"Will I, won't I?"

A man anxiously awaiting for the results of a sporting match.

Ever find yourself in the hopeful loop about that pay raise? Everyone does! It's time to switch from crossing your fingers to taking action.

Unfold these strategies to turn your raise from "hopefully" to "happening"!

Do Your Homework

A pay raise isn't the result of a day's conversation with your boss. If you want your pay raise to be higher than the company average, you need to strategize. Here's what I learned through experience over time:

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Know your worth

  • Look up what others in your position, with similar experience, are earning.

  • Use websites like PayScale or Glassdoor to compare your compensation (or ask your colleagues, who are close to you).

Know the review calendar

Get familiar with the review cycle and the process that your company follows: year-end, half-yearly, or quarterly.

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Prepare and Document

I used to believe getting a raise was all about doing great work. Turns out, it's about meeting your boss's expectations, too! Therefore, it's important to stay on track with check-ins like these:

Ask for feedback

  • Asking for feedback weeks or even months before the day of review gives you the opportunity to improve your performance.

  • Share your goals for growth (money, role, work flexibility, other perks) with your review manager and ask what needs to be done to reach them.

List your achievements

  • Document what you've achieved this year. Increased sales by 20%? Led a successful project? Write it down!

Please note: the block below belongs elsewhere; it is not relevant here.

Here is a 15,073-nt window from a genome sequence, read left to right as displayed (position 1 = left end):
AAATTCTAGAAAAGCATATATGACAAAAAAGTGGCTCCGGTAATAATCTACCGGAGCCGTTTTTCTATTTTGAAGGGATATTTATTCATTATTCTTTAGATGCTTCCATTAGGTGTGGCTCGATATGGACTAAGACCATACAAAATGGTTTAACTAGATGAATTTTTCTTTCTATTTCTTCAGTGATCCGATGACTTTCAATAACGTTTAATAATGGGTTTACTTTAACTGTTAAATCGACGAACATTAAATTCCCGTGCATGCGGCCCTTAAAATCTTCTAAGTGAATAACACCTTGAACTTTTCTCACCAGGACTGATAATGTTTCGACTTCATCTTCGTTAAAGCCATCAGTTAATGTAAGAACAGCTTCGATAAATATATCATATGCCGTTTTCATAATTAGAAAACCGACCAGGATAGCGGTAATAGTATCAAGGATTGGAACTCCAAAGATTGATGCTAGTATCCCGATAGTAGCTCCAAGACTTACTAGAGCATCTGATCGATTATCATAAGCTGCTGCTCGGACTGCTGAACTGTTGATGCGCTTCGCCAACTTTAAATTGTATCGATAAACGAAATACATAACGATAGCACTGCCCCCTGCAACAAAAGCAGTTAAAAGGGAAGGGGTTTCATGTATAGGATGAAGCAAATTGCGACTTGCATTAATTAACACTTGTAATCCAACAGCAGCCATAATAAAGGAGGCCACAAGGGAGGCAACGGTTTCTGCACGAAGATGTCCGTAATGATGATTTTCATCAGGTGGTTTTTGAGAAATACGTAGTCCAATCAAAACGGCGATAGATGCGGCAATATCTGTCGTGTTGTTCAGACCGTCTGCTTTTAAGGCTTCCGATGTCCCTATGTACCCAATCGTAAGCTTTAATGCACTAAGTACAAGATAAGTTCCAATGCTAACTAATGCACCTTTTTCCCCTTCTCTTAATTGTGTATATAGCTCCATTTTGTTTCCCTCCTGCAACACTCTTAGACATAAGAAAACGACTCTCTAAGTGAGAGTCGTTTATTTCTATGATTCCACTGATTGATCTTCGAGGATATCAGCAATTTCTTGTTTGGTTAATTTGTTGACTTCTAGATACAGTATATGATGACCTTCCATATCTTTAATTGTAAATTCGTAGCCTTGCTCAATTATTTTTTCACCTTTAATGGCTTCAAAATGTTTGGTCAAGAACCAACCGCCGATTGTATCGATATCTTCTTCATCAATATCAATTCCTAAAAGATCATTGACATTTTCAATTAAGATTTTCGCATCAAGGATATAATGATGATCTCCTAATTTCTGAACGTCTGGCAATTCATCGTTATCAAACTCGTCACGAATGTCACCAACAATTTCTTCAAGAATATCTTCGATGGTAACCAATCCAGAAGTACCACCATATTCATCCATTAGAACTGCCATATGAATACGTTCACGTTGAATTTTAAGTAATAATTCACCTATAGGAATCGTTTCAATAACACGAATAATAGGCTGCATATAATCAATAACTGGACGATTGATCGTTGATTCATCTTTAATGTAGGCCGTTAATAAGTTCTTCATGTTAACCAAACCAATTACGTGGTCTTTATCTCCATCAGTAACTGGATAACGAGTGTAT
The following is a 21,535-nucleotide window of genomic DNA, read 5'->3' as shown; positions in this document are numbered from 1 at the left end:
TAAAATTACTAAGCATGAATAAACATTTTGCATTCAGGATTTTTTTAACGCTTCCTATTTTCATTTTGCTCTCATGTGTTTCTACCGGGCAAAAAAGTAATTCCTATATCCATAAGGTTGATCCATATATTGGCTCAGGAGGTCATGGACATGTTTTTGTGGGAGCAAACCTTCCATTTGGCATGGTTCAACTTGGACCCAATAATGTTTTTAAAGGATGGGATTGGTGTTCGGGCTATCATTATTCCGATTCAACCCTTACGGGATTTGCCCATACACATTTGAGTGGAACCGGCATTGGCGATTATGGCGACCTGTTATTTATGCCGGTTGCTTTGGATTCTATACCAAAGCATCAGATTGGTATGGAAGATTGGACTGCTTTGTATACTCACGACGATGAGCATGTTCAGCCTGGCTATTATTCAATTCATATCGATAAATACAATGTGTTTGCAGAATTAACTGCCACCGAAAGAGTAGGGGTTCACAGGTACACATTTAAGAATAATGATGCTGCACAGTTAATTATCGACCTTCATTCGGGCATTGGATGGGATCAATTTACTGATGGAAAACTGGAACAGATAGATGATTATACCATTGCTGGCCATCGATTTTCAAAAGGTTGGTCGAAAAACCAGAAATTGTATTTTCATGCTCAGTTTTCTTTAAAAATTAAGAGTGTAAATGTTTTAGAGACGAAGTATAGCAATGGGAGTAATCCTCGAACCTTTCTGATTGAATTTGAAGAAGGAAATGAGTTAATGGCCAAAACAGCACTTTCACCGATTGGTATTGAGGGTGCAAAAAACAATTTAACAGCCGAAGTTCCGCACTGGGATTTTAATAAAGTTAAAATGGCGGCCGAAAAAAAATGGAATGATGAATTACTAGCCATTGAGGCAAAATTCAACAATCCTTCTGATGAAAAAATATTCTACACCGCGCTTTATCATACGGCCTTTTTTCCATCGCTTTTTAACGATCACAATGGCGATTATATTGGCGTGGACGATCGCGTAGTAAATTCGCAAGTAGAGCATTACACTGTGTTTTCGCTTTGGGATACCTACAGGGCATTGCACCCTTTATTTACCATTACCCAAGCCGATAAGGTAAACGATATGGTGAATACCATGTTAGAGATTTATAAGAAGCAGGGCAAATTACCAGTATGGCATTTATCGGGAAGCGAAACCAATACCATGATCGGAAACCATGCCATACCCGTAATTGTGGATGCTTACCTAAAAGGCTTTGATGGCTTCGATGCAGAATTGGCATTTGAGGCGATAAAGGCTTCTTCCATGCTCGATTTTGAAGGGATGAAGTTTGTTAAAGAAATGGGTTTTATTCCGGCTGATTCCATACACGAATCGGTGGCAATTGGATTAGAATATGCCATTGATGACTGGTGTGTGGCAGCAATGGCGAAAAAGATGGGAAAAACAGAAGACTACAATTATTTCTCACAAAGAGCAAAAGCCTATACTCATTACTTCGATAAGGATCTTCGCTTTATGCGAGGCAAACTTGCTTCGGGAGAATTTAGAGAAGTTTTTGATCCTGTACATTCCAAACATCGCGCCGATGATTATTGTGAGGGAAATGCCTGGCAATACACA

• Even if the project does not deliver as expected, write about the process and analyze what you learned from it.

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Practice Your Pitch

Why? Because you are the hero of your narrative. So rehearse your way to success.

Be clear and concise

  • Practice how you'll present your case. "I've contributed X, Y, and Z, and believe a raise of (specific amount) is in line with my current role and industry standards."

  • Keep it factual and professional. Support your achievements using data and testimonials from your colleagues/ managers.

  • Be prepared to talk about any failures as well! "I understand that the project took more time than expected, but reflecting back, this is what I realize." (Talk about the areas of improvement and what you learned from the project.)

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Your review manager asks you to rate your performance on a scale of 1-5 (1 for very bad, 5 for excellent). Choose the most appropriate way to answer this.

The Meeting

Finally, it's time to set the stage. Ask for a meeting to discuss your performance and compensation. This shows you're serious.

Stay calm and confident

  • It's normal to be nervous, but remember, you've earned the right to this conversation.

Be ready to discuss

  • Be prepared for questions and feedback. Listen actively.

  • If they can't meet your number, be ready to negotiate.

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If Things Don't Go As Planned

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This could be tough but don't get disheartened if you don't land the desired outcome. When it happened to me, I asked for advice on how to improve and suggested revisiting the topic in a few months. It worked!

Remember, this isn't a "no", it's a "not right now". Use the feedback to grow.

Whatever the outcome, send a thank-you email summarizing the discussion and any agreed-upon next steps. Lastly, continue to work hard and prove your value. This sets the stage for future discussions.

Take Action

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